Skip to main content

Research Repository

Advanced Search

Primary School Children’s Responses to Food waste at School

Yen, D.; Dovey, T.; Cappellini, B.

Primary School Children’s Responses to Food waste at School Thumbnail


D. Yen

T. Dovey


Purpose: This paper seeks to understand children’s responses to food waste in school by exploring children’s view on food waste and empowering them to discuss and develop their own solutions. Design/methodology/approach: Using creative problem-solving approach and photo voice technique, we conducted focus group discussions with 28 primary school children in the UK. Findings: Children have a clear understanding of the consequences of food waste for individuals, society, and the environment. They displayed negative emotions concerning food waste and responded positively to the possibility of food recycling. Their solutions to reduce food waste will require multiple stakeholder engagement, including self-regulation, peer-monitoring, teacher supervision and family support. However, rather than relying on intervention schemes that require significant adult involvement, children placed a heavy emphasis on self-regulation, playing an active role in addressing food waste in school. Originality: This research extends previous understanding, by showing children as agentic consumers that can shape food waste solutions in school. These findings are of use to primary teachers and local education authorities, to aid children in developing their own solutions to reduce food waste in their own schools.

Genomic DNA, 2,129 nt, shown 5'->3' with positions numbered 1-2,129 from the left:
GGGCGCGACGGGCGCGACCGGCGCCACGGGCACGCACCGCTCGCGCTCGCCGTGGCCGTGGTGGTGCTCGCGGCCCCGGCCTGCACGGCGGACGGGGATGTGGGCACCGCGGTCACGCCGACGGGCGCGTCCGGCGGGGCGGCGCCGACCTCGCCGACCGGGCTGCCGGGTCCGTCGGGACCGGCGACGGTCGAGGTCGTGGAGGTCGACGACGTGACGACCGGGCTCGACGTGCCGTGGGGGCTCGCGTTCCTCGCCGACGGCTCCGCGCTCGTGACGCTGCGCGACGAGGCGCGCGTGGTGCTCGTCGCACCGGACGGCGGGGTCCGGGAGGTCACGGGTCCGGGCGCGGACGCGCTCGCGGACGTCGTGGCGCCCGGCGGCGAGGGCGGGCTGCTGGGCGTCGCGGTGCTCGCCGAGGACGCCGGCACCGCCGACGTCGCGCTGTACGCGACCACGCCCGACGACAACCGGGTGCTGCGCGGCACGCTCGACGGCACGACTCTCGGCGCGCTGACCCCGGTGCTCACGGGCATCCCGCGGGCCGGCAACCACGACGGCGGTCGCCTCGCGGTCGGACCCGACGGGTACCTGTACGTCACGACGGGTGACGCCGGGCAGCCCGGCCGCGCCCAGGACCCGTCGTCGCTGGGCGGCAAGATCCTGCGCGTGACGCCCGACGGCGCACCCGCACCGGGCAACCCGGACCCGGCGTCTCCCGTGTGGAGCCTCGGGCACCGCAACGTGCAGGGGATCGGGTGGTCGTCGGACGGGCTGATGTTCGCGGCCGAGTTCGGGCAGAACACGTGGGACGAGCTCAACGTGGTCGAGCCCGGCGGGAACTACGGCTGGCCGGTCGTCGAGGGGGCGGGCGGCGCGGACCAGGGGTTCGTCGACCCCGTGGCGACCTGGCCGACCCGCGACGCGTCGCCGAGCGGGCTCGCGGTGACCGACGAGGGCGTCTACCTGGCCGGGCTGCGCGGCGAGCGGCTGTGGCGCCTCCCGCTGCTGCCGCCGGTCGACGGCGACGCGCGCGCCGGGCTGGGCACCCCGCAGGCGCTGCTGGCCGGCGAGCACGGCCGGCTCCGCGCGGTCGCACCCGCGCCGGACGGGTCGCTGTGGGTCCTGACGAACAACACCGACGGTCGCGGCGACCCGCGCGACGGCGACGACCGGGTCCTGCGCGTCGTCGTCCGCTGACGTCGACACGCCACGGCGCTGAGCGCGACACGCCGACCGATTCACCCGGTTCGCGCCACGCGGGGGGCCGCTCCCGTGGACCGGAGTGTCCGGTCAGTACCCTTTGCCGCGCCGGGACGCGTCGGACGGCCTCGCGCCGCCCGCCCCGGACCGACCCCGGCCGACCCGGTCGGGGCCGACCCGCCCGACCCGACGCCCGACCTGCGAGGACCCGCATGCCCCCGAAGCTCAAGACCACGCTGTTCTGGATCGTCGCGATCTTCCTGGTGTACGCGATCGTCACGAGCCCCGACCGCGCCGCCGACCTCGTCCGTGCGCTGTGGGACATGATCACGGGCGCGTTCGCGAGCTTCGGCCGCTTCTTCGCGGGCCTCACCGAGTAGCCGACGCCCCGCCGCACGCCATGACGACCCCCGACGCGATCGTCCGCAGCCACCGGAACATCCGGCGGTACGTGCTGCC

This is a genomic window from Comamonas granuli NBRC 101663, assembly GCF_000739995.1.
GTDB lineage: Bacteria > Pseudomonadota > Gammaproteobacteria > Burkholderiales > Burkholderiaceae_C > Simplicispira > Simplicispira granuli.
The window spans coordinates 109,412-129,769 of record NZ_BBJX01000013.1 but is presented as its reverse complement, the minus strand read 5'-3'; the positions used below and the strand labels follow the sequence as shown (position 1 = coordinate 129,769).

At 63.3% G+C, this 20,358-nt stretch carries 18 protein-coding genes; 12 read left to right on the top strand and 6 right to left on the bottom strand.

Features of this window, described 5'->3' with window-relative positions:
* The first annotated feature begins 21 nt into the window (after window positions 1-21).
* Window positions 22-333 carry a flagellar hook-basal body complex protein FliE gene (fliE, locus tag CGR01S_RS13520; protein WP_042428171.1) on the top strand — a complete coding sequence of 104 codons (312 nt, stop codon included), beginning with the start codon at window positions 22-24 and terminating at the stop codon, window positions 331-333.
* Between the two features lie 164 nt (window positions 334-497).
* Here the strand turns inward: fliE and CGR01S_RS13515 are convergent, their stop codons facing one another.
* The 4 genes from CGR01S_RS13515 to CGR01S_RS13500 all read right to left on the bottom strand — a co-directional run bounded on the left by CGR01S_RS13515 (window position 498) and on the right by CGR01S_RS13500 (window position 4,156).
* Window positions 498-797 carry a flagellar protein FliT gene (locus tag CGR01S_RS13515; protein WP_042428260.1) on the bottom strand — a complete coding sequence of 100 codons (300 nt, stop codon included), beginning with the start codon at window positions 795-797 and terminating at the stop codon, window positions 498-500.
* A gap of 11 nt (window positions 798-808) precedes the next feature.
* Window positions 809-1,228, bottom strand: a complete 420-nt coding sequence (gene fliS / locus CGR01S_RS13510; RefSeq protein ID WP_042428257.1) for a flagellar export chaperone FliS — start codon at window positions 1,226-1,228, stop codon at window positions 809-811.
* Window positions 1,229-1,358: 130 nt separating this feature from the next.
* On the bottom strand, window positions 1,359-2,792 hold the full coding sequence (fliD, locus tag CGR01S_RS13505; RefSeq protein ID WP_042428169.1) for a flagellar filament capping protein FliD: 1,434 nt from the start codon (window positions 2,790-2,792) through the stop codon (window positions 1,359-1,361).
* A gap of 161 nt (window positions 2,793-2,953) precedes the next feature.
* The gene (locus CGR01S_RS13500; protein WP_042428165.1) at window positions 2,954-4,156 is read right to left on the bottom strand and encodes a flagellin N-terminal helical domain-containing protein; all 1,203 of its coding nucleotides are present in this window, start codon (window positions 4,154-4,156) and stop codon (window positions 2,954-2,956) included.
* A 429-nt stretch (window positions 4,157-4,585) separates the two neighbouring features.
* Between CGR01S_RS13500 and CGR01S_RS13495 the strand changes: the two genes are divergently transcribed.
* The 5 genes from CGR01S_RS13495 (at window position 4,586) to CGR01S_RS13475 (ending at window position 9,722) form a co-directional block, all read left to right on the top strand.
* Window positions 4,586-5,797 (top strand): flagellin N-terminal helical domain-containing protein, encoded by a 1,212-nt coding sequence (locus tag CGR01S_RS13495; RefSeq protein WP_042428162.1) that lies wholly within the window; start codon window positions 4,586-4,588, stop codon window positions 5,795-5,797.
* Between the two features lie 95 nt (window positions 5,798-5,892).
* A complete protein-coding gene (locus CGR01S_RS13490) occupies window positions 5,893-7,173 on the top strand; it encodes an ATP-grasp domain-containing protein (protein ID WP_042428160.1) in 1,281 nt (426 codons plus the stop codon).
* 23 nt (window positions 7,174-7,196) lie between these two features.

Yen, D., Dovey, T., & Cappellini, B. (2022). Primary School Children’s Responses to Food waste at School. British Food Journal, 124(13), 109-125.

Journal Article Type Article
Acceptance Date Dec 15, 2021
Online Publication Date Mar 8, 2022
Publication Date 2022
Deposit Date Jan 20, 2022
Publicly Available Date Jan 20, 2022
Journal British Food Journal
Print ISSN 0007-070X
Publisher Emerald
Peer Reviewed Peer Reviewed
Volume 124
Issue 13
Pages 109-125
Public URL


Accepted Journal Article (555 Kb)

Publisher Licence URL

Copyright Statement
This author accepted manuscript is deposited under a Creative Commons Attribution Non-commercial 4.0 International (CC BY-NC) licence. This means that anyone may distribute, adapt, and build upon the work for non-commercial purposes, subject to full attribution. If you wish to use this manuscript for commercial purposes, please contact

You might also like

Downloadable Citations